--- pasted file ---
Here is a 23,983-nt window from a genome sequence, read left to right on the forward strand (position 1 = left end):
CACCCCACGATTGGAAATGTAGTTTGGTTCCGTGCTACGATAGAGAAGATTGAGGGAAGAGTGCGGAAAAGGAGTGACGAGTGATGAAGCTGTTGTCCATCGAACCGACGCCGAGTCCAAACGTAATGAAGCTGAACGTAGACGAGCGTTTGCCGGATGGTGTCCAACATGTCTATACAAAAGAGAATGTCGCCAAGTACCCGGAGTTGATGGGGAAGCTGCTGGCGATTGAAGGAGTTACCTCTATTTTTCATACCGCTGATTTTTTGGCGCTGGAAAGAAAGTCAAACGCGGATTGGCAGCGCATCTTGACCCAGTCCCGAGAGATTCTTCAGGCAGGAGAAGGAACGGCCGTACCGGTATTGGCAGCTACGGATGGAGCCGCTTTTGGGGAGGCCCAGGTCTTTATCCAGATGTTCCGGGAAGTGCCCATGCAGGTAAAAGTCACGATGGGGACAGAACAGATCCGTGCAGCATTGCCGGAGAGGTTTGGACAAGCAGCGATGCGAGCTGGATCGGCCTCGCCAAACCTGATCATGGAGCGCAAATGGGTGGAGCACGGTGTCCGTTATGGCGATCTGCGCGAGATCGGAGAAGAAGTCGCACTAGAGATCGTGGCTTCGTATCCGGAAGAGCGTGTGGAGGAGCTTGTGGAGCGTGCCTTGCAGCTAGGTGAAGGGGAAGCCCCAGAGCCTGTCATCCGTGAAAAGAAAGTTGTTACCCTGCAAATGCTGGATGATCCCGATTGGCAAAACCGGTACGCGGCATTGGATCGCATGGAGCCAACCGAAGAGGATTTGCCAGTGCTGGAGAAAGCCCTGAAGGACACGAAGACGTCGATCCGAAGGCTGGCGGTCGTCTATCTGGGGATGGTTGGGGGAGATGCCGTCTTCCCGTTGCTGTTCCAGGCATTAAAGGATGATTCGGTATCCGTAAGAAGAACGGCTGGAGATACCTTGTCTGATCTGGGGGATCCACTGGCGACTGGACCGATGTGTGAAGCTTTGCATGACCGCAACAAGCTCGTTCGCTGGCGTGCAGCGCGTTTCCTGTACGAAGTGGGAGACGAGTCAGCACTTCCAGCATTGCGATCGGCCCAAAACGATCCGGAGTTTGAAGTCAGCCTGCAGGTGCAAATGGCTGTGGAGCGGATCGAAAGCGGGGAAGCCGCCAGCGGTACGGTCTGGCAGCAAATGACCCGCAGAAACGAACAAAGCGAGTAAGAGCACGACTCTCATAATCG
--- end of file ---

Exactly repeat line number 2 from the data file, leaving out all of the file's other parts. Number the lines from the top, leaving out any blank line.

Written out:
CACCCCACGATTGGAAATGTAGTTTGGTTCCGTGCTACGATAGAGAAGATTGAGGGAAGAGTGCGGAAAAGGAGTGACGAGTGATGAAGCTGTTGTCCATCGAACCGACGCCGAGTCCAAACGTAATGAAGCTGAACGTAGACGAGCGTTTGCCGGATGGTGTCCAACATGTCTATACAAAAGAGAATGTCGCCAAGTACCCGGAGTTGATGGGGAAGCTGCTGGCGATTGAAGGAGTTACCTCTATTTTTCATACCGCTGATTTTTTGGCGCTGGAAAGAAAGTCAAACGCGGATTGGCAGCGCATCTTGACCCAGTCCCGAGAGATTCTTCAGGCAGGAGAAGGAACGGCCGTACCGGTATTGGCAGCTACGGATGGAGCCGCTTTTGGGGAGGCCCAGGTCTTTATCCAGATGTTCCGGGAAGTGCCCATGCAGGTAAAAGTCACGATGGGGACAGAACAGATCCGTGCAGCATTGCCGGAGAGGTTTGGACAAGCAGCGATGCGAGCTGGATCGGCCTCGCCAAACCTGATCATGGAGCGCAAATGGGTGGAGCACGGTGTCCGTTATGGCGATCTGCGCGAGATCGGAGAAGAAGTCGCACTAGAGATCGTGGCTTCGTATCCGGAAGAGCGTGTGGAGGAGCTTGTGGAGCGTGCCTTGCAGCTAGGTGAAGGGGAAGCCCCAGAGCCTGTCATCCGTGAAAAGAAAGTTGTTACCCTGCAAATGCTGGATGATCCCGATTGGCAAAACCGGTACGCGGCATTGGATCGCATGGAGCCAACCGAAGAGGATTTGCCAGTGCTGGAGAAAGCCCTGAAGGACACGAAGACGTCGATCCGAAGGCTGGCGGTCGTCTATCTGGGGATGGTTGGGGGAGATGCCGTCTTCCCGTTGCTGTTCCAGGCATTAAAGGATGATTCGGTATCCGTAAGAAGAACGGCTGGAGATACCTTGTCTGATCTGGGGGATCCACTGGCGACTGGACCGATGTGTGAAGCTTTGCATGACCGCAACAAGCTCGTTCGCTGGCGTGCAGCGCGTTTCCTGTACGAAGTGGGAGACGAGTCAGCACTTCCAGCATTGCGATCGGCCCAAAACGATCCGGAGTTTGAAGTCAGCCTGCAGGTGCAAATGGCTGTGGAGCGGATCGAAAGCGGGGAAGCCGCCAGCGGTACGGTCTGGCAGCAAATGACCCGCAGAAACGAACAAAGCGAGTAAGAGCACGACTCTCATAATCG